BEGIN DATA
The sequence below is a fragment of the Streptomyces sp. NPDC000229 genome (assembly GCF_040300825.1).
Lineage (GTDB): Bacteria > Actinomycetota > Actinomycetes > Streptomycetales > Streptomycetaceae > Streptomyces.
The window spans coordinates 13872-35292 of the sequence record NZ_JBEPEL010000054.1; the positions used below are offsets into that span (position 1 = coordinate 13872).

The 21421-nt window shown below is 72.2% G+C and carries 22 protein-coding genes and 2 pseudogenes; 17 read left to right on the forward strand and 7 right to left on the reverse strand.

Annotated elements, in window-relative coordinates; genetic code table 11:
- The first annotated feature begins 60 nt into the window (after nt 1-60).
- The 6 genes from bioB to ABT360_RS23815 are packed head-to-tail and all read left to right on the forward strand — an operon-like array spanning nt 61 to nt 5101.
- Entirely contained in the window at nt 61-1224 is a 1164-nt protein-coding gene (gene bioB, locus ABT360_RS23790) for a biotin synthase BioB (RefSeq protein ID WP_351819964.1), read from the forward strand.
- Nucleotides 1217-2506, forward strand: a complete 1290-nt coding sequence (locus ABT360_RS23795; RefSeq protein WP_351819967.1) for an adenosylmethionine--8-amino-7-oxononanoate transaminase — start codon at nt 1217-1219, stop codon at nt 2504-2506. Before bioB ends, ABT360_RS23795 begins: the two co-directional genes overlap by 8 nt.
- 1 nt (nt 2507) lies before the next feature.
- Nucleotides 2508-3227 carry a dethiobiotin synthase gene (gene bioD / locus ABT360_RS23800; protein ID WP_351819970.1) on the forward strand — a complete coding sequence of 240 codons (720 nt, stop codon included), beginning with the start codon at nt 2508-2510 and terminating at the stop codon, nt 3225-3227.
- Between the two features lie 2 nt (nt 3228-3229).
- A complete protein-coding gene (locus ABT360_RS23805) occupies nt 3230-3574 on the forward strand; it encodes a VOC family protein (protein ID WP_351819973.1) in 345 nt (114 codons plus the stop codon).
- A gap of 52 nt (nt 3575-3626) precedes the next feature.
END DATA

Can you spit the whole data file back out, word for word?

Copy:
The sequence below is a fragment of the Streptomyces sp. NPDC000229 genome (assembly GCF_040300825.1).
Lineage (GTDB): Bacteria > Actinomycetota > Actinomycetes > Streptomycetales > Streptomycetaceae > Streptomyces.
The window spans coordinates 13872-35292 of the sequence record NZ_JBEPEL010000054.1; the positions used below are offsets into that span (position 1 = coordinate 13872).

The 21421-nt window shown below is 72.2% G+C and carries 22 protein-coding genes and 2 pseudogenes; 17 read left to right on the forward strand and 7 right to left on the reverse strand.

Annotated elements, in window-relative coordinates; genetic code table 11:
- The first annotated feature begins 60 nt into the window (after nt 1-60).
- The 6 genes from bioB to ABT360_RS23815 are packed head-to-tail and all read left to right on the forward strand — an operon-like array spanning nt 61 to nt 5101.
- Entirely contained in the window at nt 61-1224 is a 1164-nt protein-coding gene (gene bioB, locus ABT360_RS23790) for a biotin synthase BioB (RefSeq protein ID WP_351819964.1), read from the forward strand.
- Nucleotides 1217-2506, forward strand: a complete 1290-nt coding sequence (locus ABT360_RS23795; RefSeq protein WP_351819967.1) for an adenosylmethionine--8-amino-7-oxononanoate transaminase — start codon at nt 1217-1219, stop codon at nt 2504-2506. Before bioB ends, ABT360_RS23795 begins: the two co-directional genes overlap by 8 nt.
- 1 nt (nt 2507) lies before the next feature.
- Nucleotides 2508-3227 carry a dethiobiotin synthase gene (gene bioD / locus ABT360_RS23800; protein ID WP_351819970.1) on the forward strand — a complete coding sequence of 240 codons (720 nt, stop codon included), beginning with the start codon at nt 2508-2510 and terminating at the stop codon, nt 3225-3227.
- Between the two features lie 2 nt (nt 3228-3229).
- A complete protein-coding gene (locus ABT360_RS23805) occupies nt 3230-3574 on the forward strand; it encodes a VOC family protein (protein ID WP_351819973.1) in 345 nt (114 codons plus the stop codon).
- A gap of 52 nt (nt 3575-3626) precedes the next feature.